Mar 1, 2010

The Colour Khusro

Today of course is Holi, a day for adults to do some fingerpainting of their own. There is hardly a non-contact version of the festival, no wall where you can guiltlessly fling paint at, as young 'uns do in a chic urban Hindi film in a slow motion sequence.

A year or two ago, I saw an interesting documentary on NDTV (their weekend documentary show is often worth a watch) which must centred around Holi and colours, I'm sure. It featured Ustad Sultan Khan who began singing "aaj rang hai" which, until then in my vast ignorance, I only knew as lines appearing in the Maqbool soundtrack's Jhin Min Jhini.

The same album has a longer version of the same song, which begins with "khusro rain suhaag ki, jaage pii ke sa.ng/tan mero man piyuu ko/dono bhaye ek ra.ng". The programme explained the Sufi concept of "rang", which is more than just the literal meaning of "colour". It refers to a kind of "luminescence" of God1, a divine colour, the oneness that the Sufi wants to achieve with his beloved Lord. Phrases like "mujhe rang de" are well known to us via Hindi film songs. In Sufi thought, there seems to be this treatment of the Lord and the devotee as beloveds, with the devotee seeking union with his God, which is why the use of romantic vocabulary of words like "prem", "suhaag", "piyaa".

Returning to "aaj rang hai", whose writer was (if you haven't guessed already) Amir Khusro. This post by Sheetal Vyas describes a popular version of the story behind the verses. Khusro meets Hazrat Nizammudin Aulia, and having found his mentor, is over the moon and runs home to tell his mother. So he writes:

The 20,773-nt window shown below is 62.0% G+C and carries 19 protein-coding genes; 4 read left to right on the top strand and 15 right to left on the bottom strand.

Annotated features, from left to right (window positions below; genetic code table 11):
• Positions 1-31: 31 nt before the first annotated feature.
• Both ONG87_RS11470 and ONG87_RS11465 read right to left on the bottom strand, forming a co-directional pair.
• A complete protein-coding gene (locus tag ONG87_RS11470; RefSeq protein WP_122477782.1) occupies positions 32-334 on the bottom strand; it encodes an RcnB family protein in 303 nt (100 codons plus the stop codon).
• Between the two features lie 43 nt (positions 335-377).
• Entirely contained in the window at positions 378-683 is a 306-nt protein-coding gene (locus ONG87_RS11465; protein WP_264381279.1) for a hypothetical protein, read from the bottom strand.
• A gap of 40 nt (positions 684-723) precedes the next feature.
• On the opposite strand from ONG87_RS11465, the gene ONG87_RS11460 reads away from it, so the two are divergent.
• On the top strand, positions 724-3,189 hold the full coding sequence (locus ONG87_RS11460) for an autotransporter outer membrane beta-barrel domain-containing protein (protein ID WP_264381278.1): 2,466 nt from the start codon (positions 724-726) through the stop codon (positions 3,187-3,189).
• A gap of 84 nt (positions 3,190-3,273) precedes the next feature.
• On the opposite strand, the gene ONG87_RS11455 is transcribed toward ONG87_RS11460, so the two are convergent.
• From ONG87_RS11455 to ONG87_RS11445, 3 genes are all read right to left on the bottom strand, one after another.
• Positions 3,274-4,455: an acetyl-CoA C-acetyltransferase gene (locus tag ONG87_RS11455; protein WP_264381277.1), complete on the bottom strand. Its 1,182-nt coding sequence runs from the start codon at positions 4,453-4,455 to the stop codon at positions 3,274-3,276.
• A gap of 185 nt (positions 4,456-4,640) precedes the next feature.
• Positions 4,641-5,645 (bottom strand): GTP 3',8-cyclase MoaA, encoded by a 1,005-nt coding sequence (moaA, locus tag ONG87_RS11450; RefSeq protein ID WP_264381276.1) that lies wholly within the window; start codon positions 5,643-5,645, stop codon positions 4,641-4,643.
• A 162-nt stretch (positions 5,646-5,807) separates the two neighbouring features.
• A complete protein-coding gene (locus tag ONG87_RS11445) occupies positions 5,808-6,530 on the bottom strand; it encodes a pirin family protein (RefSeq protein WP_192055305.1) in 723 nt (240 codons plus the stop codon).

aaj ra.ng hai
aye maa ra.ng hai ri
mere mehbuub ke ghar ra.ng hai ri
Nusrat Fateh Ali Khan, Abida Parveen, and the Sabri Brothers have famous recitals of "aaj rang hai".

Incidentally, looks like Gulzar who wove these verses in "Jhin Min Jhini" made another reference to Khusro in a song for "Saathiya" by using the phrase "nainaa milaaike". It's a coincidence that I watched Gulaal last week, but perhaps a separate post on it another day. Some more links
1. An article on Amir Khusro
2. A few Khusro poems (with translations)


1. I'm sure my interpretations are lacking in depth and meaning, since they are based on recollections of a TV show and half an evening's reading.

6 comments:

Upasna said...

I've always wanted to read Amir Khusro but never got around to doing that. Though with most of Kashmiri poetry Sufi (esp after the Persian influence with Islam coming to the valley) I have a slight exposure to it. Don't know if you've read Niazi's work on Ghalib...most "love" sonnet interpretations are wonderfully deep in meaning and simple on a singular read...

Dhananjay said...

good links!

Ramanand said...

Upasna: I haven't read Niazi's work. Will try to look it up. And as for Kashmit, after all, isn't he the same Khusro who remarked: "Gar firdaus bar roo-e zameen ast, Hameen ast-o hameen ast-o hameen ast"!

Dhananjay: yes, quite up your street :-)

Zutty said...

Interesting that I have had the exact same sequence of discoveries about Khusru and the referencing by Gulzar. Btw even Chhap Tilak is widely referenced in Hindi movies/pop.

Rupa Abdi said...

Sufi poetry in Hindavi/Avadhi by Amir Khusro were among the first to find place in Bollywood movies beginning with the famous ‘Bahut Kathin hai dagar panghat ki’ in the film Barsat ki raat (1960), directed by P.L.Soni under the music direction of Roshan. This movie was among the first bollywood movies to popularise the q’waali form of music, in which the legendary poet Sahir Ludhianvi took some liberties with the following composition of Amir Khusro:

Bahut Kathin hai dagar panghat ki,
Kaisay main bhar laaun madhva say matki?
Paniya bharan ko main jo gayi thi,
Daud jhapat mori matki patki.
Bahut kathin hai dagar panghat ki.
Khusrau Nijaam kay bal bal jayyiye
Laaj rakho moray ghoonghat pat ki.
Bahut kathin hai dagar panghat ki.

Ramanand said...

Thanks for your comment, Rupa-ji.